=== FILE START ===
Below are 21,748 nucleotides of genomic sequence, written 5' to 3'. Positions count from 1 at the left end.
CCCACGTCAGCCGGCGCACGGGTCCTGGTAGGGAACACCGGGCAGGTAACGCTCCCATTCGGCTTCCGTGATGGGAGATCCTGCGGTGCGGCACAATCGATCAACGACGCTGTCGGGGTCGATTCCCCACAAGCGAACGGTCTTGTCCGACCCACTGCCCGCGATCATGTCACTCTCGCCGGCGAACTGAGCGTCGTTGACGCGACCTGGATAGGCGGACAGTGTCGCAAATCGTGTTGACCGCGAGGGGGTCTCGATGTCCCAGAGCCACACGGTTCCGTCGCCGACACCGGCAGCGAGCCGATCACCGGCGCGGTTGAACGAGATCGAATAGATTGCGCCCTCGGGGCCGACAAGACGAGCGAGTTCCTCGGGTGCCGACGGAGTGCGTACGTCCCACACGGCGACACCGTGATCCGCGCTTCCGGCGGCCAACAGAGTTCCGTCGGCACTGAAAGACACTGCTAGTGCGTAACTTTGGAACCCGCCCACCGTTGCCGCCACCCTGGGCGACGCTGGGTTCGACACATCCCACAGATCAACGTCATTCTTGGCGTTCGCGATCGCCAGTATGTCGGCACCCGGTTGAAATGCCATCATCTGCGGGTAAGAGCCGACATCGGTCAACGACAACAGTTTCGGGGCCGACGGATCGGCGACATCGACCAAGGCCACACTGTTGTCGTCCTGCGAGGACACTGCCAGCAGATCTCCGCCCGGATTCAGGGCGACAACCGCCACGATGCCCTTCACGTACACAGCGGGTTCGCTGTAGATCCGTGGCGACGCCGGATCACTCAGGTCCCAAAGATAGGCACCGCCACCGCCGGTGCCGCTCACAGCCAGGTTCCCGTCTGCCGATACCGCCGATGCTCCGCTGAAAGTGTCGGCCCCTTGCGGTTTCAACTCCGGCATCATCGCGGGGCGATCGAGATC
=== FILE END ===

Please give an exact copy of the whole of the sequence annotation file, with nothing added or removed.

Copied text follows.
Below are 21,748 nucleotides of genomic sequence, written 5' to 3'. Positions count from 1 at the left end.
CCCACGTCAGCCGGCGCACGGGTCCTGGTAGGGAACACCGGGCAGGTAACGCTCCCATTCGGCTTCCGTGATGGGAGATCCTGCGGTGCGGCACAATCGATCAACGACGCTGTCGGGGTCGATTCCCCACAAGCGAACGGTCTTGTCCGACCCACTGCCCGCGATCATGTCACTCTCGCCGGCGAACTGAGCGTCGTTGACGCGACCTGGATAGGCGGACAGTGTCGCAAATCGTGTTGACCGCGAGGGGGTCTCGATGTCCCAGAGCCACACGGTTCCGTCGCCGACACCGGCAGCGAGCCGATCACCGGCGCGGTTGAACGAGATCGAATAGATTGCGCCCTCGGGGCCGACAAGACGAGCGAGTTCCTCGGGTGCCGACGGAGTGCGTACGTCCCACACGGCGACACCGTGATCCGCGCTTCCGGCGGCCAACAGAGTTCCGTCGGCACTGAAAGACACTGCTAGTGCGTAACTTTGGAACCCGCCCACCGTTGCCGCCACCCTGGGCGACGCTGGGTTCGACACATCCCACAGATCAACGTCATTCTTGGCGTTCGCGATCGCCAGTATGTCGGCACCCGGTTGAAATGCCATCATCTGCGGGTAAGAGCCGACATCGGTCAACGACAACAGTTTCGGGGCCGACGGATCGGCGACATCGACCAAGGCCACACTGTTGTCGTCCTGCGAGGACACTGCCAGCAGATCTCCGCCCGGATTCAGGGCGACAACCGCCACGATGCCCTTCACGTACACAGCGGGTTCGCTGTAGATCCGTGGCGACGCCGGATCACTCAGGTCCCAAAGATAGGCACCGCCACCGCCGGTGCCGCTCACAGCCAGGTTCCCGTCTGCCGATACCGCCGATGCTCCGCTGAAAGTGTCGGCCCCTTGCGGTTTCAACTCCGGCATCATCGCGGGGCGATCGAGATC